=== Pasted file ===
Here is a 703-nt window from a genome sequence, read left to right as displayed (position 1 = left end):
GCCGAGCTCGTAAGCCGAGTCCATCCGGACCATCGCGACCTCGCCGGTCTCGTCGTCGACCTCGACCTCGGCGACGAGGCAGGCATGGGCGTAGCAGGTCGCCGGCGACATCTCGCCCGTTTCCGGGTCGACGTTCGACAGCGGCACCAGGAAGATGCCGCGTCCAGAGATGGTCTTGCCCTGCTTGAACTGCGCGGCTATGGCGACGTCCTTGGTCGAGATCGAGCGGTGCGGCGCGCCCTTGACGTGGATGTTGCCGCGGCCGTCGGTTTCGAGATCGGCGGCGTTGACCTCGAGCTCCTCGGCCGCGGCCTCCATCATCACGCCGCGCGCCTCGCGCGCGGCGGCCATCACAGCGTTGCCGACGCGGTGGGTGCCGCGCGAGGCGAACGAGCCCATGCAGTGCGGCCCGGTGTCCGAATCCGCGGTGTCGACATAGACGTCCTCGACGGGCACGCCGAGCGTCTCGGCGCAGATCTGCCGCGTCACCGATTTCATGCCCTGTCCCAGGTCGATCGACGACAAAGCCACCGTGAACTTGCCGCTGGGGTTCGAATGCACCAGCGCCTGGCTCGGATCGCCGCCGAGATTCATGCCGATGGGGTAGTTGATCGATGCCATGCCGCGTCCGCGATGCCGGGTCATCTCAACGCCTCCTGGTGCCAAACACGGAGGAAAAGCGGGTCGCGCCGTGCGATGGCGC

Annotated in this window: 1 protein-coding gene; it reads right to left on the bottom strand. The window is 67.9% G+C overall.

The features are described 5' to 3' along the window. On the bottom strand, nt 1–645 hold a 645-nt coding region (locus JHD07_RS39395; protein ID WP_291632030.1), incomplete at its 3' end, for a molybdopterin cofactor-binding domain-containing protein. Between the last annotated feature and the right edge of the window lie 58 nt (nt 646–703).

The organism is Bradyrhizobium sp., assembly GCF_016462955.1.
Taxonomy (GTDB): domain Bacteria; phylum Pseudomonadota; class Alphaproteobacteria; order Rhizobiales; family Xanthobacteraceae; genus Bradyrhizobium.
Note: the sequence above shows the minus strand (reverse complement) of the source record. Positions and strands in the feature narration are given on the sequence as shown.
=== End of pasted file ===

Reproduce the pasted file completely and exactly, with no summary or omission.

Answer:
Here is a 703-nt window from a genome sequence, read left to right as displayed (position 1 = left end):
GCCGAGCTCGTAAGCCGAGTCCATCCGGACCATCGCGACCTCGCCGGTCTCGTCGTCGACCTCGACCTCGGCGACGAGGCAGGCATGGGCGTAGCAGGTCGCCGGCGACATCTCGCCCGTTTCCGGGTCGACGTTCGACAGCGGCACCAGGAAGATGCCGCGTCCAGAGATGGTCTTGCCCTGCTTGAACTGCGCGGCTATGGCGACGTCCTTGGTCGAGATCGAGCGGTGCGGCGCGCCCTTGACGTGGATGTTGCCGCGGCCGTCGGTTTCGAGATCGGCGGCGTTGACCTCGAGCTCCTCGGCCGCGGCCTCCATCATCACGCCGCGCGCCTCGCGCGCGGCGGCCATCACAGCGTTGCCGACGCGGTGGGTGCCGCGCGAGGCGAACGAGCCCATGCAGTGCGGCCCGGTGTCCGAATCCGCGGTGTCGACATAGACGTCCTCGACGGGCACGCCGAGCGTCTCGGCGCAGATCTGCCGCGTCACCGATTTCATGCCCTGTCCCAGGTCGATCGACGACAAAGCCACCGTGAACTTGCCGCTGGGGTTCGAATGCACCAGCGCCTGGCTCGGATCGCCGCCGAGATTCATGCCGATGGGGTAGTTGATCGATGCCATGCCGCGTCCGCGATGCCGGGTCATCTCAACGCCTCCTGGTGCCAAACACGGAGGAAAAGCGGGTCGCGCCGTGCGATGGCGC

Annotated in this window: 1 protein-coding gene; it reads right to left on the bottom strand. The window is 67.9% G+C overall.

The features are described 5' to 3' along the window. On the bottom strand, nt 1–645 hold a 645-nt coding region (locus JHD07_RS39395; protein ID WP_291632030.1), incomplete at its 3' end, for a molybdopterin cofactor-binding domain-containing protein. Between the last annotated feature and the right edge of the window lie 58 nt (nt 646–703).

The organism is Bradyrhizobium sp., assembly GCF_016462955.1.
Taxonomy (GTDB): domain Bacteria; phylum Pseudomonadota; class Alphaproteobacteria; order Rhizobiales; family Xanthobacteraceae; genus Bradyrhizobium.
Note: the sequence above shows the minus strand (reverse complement) of the source record. Positions and strands in the feature narration are given on the sequence as shown.